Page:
A wide variety of products can be subject to bright dip anodizing, including products such as camera and mp3 player cases, food and beverage containment, cookware, architectural accent pieces, sports equipment, framing and automotive construction as well as more industrial components such as manufacturing and plant equipment.
The popularity of this process as opposed to alternatives such as electro-polishing and coating can be attributed to the unique benefits afforded by the bright dip process. Though the results vary, bright dipped aluminum has a glossy, high luster appearance and may even result in a reflective, mirror-like finish.
This gloss is achieved through bright dipping without leaving deposits on the surface of the part as do many other finishing processes. Depending on the grade of the aluminum, the process is also very fast, taking as little as 30 seconds to complete. The most suitable aluminum alloys for bright dipping are 5357, 5457, 6063, 7016 and 7016.
Bright dipping and anodizing are actually completed in two separate steps with bright dipping pertaining to the aesthetic of the metal and anodizing improving hardness and resistance to corrosion and wear. Bright dipping occurs first as a pretreatment to the anodizing process. A relatively simple concept, the aluminum component is dipped into a double walled, stainless steel tank filled with the brightening solution and heated to above 200 deg F.
The solution is a chemical bath that smooths the surface on a microscopic level, resulting in the desired sheen. Though mixes will vary, the basic composition involves phosphoric/nitric acid. Acetic and sulfuric acid are common additives. Due to the use of harsh chemicals and high heat, the bright dipping component of this total process requires careful calculation and is regulated by worker safety and environmental laws. The bath should be carefully racked and agitated in a rocking motion to avoid spotting due to gaseous bubbles on the surface of the part.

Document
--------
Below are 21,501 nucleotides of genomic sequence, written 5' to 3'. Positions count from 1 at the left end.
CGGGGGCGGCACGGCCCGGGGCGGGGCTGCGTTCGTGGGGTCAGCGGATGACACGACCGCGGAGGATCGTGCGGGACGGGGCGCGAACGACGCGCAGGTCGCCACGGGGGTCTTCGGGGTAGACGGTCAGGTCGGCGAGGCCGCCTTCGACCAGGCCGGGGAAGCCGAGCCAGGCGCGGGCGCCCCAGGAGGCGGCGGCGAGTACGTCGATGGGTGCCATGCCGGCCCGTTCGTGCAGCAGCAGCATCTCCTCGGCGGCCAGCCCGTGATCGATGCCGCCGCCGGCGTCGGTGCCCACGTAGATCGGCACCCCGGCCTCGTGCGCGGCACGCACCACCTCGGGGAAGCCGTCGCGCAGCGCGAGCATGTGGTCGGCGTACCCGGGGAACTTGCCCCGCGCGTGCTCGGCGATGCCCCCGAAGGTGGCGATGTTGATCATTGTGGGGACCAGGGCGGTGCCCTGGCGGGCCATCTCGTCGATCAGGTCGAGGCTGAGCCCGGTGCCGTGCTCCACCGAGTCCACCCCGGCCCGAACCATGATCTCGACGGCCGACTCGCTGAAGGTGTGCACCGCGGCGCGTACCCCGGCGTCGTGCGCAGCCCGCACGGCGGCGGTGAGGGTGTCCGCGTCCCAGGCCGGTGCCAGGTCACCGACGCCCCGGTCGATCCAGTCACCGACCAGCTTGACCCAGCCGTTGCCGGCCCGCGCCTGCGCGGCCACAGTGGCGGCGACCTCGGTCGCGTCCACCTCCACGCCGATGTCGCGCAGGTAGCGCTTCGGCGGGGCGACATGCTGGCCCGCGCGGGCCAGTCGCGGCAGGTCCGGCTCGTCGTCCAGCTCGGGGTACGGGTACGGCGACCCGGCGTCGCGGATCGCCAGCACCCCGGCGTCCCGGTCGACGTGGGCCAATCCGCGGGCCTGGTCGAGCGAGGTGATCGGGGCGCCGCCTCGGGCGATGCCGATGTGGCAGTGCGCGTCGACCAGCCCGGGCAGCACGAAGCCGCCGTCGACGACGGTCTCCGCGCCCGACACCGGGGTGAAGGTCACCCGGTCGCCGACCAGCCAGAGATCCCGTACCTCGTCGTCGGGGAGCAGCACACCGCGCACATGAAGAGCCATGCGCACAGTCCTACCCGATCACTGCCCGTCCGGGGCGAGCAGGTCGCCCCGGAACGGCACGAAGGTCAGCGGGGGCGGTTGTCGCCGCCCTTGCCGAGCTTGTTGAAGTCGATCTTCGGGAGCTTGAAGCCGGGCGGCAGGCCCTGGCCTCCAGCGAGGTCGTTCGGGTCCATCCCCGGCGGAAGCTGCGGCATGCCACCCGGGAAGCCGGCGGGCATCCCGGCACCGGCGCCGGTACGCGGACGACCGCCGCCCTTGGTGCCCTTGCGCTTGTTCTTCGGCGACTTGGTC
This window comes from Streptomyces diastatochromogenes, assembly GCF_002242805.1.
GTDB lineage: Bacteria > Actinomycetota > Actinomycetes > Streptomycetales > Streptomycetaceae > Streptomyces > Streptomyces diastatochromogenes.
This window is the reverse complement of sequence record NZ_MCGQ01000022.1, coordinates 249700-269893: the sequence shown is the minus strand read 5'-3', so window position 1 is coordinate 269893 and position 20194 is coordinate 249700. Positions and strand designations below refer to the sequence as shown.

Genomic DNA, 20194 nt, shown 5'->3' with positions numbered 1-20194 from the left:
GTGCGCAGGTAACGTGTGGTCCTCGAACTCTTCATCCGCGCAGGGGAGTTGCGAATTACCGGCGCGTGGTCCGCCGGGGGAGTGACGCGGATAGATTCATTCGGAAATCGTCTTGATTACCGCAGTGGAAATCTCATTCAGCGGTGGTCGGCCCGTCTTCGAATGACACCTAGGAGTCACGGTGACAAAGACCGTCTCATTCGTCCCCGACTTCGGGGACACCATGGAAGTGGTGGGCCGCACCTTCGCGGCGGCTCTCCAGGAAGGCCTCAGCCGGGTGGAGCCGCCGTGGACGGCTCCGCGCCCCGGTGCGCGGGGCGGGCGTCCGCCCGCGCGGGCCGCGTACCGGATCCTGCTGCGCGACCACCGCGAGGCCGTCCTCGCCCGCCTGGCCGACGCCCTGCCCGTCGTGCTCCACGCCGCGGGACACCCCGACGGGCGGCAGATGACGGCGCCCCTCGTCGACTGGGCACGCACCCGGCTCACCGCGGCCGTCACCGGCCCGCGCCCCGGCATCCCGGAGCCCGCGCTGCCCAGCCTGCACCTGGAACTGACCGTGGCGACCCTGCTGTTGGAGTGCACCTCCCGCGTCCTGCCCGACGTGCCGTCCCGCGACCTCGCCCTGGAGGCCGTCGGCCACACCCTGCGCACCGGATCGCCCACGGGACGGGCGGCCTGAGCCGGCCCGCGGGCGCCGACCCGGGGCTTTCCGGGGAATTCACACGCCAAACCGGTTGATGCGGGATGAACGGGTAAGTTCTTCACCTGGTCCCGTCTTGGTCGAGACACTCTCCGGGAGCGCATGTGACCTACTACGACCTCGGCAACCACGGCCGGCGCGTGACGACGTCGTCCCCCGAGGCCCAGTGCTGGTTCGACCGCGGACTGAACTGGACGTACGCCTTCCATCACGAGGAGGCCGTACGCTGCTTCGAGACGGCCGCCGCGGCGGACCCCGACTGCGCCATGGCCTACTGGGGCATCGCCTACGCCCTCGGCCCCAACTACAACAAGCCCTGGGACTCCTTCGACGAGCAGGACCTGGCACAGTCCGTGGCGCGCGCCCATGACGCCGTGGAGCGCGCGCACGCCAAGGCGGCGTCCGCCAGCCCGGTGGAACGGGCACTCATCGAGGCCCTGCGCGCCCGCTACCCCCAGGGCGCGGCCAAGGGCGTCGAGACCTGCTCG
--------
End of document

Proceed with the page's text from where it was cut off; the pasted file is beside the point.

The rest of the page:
Other considerations include proper ventilation and a warm rinse tank. Once the desired shine is achieved, the part must be washed several times prior to anodizing. There are two main ways that metal is anodized: bath anodizing and anodic painting. The more common of the two is bath anodizing, which involves fully immersing the metal in a tub of the anodizing acid.
Once the metal is submerged, a power supply is turned on that introduces an electrical current to the bath. The resulting reaction changes the surface of the metal into a thin film of metal oxide. The total results are increased corrosion and wear resistance as well as cosmetic enhancement.